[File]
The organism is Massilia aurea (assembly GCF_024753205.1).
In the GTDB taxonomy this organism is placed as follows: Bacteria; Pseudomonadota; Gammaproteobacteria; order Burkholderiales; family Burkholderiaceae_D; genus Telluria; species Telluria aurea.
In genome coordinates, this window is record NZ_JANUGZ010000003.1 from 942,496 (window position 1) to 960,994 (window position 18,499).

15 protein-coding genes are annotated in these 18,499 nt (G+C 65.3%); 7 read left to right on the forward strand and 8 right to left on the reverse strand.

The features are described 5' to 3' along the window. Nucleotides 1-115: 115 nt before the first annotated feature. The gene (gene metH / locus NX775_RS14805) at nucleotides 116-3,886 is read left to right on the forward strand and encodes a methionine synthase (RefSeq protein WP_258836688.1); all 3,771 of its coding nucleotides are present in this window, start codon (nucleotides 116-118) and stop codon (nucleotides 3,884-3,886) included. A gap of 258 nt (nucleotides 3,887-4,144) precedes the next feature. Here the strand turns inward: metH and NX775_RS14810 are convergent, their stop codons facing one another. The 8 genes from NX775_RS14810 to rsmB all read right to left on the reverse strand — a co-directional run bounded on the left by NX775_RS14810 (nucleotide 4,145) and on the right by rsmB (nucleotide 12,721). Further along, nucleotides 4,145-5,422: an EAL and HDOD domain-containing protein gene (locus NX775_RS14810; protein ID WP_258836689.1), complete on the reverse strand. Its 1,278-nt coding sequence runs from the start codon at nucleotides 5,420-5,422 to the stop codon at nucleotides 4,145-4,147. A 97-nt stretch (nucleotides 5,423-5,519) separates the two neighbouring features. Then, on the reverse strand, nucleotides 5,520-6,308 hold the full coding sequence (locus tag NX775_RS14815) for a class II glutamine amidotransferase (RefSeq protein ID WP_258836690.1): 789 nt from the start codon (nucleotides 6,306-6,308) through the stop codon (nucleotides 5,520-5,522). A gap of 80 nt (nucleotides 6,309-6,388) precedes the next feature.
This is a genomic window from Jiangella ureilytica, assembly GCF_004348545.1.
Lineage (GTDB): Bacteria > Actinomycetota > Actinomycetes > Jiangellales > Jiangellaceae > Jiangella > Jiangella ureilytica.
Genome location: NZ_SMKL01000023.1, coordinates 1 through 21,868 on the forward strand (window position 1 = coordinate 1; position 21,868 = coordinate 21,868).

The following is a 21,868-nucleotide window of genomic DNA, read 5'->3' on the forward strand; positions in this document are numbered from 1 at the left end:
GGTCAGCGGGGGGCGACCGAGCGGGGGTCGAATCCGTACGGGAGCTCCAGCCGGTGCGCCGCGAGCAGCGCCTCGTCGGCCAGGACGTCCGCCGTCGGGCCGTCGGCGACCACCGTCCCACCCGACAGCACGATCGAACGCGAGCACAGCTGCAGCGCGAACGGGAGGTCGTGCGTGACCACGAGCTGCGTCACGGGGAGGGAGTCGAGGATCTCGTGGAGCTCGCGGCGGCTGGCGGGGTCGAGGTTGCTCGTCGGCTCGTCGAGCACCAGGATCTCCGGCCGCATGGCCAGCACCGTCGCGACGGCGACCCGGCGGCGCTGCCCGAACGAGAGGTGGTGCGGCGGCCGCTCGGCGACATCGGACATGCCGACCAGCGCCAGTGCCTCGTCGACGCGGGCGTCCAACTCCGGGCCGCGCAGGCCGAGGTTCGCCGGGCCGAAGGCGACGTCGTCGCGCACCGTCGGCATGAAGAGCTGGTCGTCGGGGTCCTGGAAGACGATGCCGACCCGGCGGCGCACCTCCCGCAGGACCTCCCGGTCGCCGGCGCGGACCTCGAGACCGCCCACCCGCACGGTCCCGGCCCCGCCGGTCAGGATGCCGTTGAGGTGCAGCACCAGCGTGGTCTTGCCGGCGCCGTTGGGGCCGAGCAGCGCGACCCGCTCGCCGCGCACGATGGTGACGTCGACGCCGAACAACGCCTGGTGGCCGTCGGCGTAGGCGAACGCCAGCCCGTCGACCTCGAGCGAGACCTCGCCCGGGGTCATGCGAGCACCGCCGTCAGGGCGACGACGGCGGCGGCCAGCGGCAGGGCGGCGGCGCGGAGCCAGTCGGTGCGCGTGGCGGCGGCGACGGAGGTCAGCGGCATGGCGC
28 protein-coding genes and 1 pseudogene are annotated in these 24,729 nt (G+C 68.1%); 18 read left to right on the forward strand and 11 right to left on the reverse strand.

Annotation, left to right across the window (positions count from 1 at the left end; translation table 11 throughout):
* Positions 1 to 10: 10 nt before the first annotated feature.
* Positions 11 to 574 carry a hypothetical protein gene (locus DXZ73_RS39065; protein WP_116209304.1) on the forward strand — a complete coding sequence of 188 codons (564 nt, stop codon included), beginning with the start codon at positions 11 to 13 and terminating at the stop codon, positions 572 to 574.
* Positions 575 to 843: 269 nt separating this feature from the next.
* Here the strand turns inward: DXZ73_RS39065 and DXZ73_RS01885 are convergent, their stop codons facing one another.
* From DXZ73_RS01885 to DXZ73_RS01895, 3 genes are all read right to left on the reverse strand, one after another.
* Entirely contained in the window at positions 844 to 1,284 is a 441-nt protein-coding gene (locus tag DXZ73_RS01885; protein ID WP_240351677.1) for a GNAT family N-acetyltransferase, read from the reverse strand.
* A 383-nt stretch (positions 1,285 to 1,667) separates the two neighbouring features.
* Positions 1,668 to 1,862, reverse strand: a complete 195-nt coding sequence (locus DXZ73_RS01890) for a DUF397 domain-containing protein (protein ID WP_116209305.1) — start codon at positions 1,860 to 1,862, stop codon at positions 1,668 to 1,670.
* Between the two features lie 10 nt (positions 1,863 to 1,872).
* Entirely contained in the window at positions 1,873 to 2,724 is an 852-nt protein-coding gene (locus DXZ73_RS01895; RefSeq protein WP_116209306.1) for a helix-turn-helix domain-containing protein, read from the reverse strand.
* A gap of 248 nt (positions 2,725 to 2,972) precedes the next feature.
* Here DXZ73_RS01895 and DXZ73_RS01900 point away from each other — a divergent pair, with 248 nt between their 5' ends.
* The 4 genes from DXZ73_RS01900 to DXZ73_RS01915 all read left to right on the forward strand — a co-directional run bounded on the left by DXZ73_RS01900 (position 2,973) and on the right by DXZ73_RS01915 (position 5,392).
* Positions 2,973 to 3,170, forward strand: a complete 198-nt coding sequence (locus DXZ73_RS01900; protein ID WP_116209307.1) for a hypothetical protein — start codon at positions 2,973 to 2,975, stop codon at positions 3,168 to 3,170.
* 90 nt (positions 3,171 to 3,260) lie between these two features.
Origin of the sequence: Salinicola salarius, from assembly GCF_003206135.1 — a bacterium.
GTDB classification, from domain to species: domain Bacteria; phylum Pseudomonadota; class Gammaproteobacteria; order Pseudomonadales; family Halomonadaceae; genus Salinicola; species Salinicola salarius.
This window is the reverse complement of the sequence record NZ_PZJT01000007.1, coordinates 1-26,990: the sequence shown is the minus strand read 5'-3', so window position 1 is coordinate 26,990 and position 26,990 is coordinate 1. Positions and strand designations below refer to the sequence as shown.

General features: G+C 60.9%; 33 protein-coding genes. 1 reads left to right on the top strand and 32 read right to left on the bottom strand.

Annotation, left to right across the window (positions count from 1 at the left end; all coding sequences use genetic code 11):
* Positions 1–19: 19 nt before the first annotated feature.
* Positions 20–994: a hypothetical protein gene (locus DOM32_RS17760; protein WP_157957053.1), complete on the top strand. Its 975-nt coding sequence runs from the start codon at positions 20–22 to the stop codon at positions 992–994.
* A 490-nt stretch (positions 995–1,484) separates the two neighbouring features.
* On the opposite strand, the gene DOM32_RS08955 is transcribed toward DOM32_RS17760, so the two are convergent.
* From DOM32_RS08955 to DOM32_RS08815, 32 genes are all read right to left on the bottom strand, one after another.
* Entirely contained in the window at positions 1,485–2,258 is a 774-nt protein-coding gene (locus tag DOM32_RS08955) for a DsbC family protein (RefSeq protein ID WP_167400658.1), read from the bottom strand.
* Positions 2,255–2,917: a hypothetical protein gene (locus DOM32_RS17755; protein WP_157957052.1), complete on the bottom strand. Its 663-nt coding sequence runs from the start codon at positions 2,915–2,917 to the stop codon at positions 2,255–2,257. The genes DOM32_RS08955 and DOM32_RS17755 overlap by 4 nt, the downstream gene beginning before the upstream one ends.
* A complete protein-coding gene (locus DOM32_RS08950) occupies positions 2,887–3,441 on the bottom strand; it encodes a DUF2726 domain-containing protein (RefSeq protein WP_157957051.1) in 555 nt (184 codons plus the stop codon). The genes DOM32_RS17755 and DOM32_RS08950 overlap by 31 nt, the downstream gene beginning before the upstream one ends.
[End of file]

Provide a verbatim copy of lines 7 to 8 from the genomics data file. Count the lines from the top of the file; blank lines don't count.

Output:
Lineage (GTDB): Bacteria > Actinomycetota > Actinomycetes > Jiangellales > Jiangellaceae > Jiangella > Jiangella ureilytica.
Genome location: NZ_SMKL01000023.1, coordinates 1 through 21,868 on the forward strand (window position 1 = coordinate 1; position 21,868 = coordinate 21,868).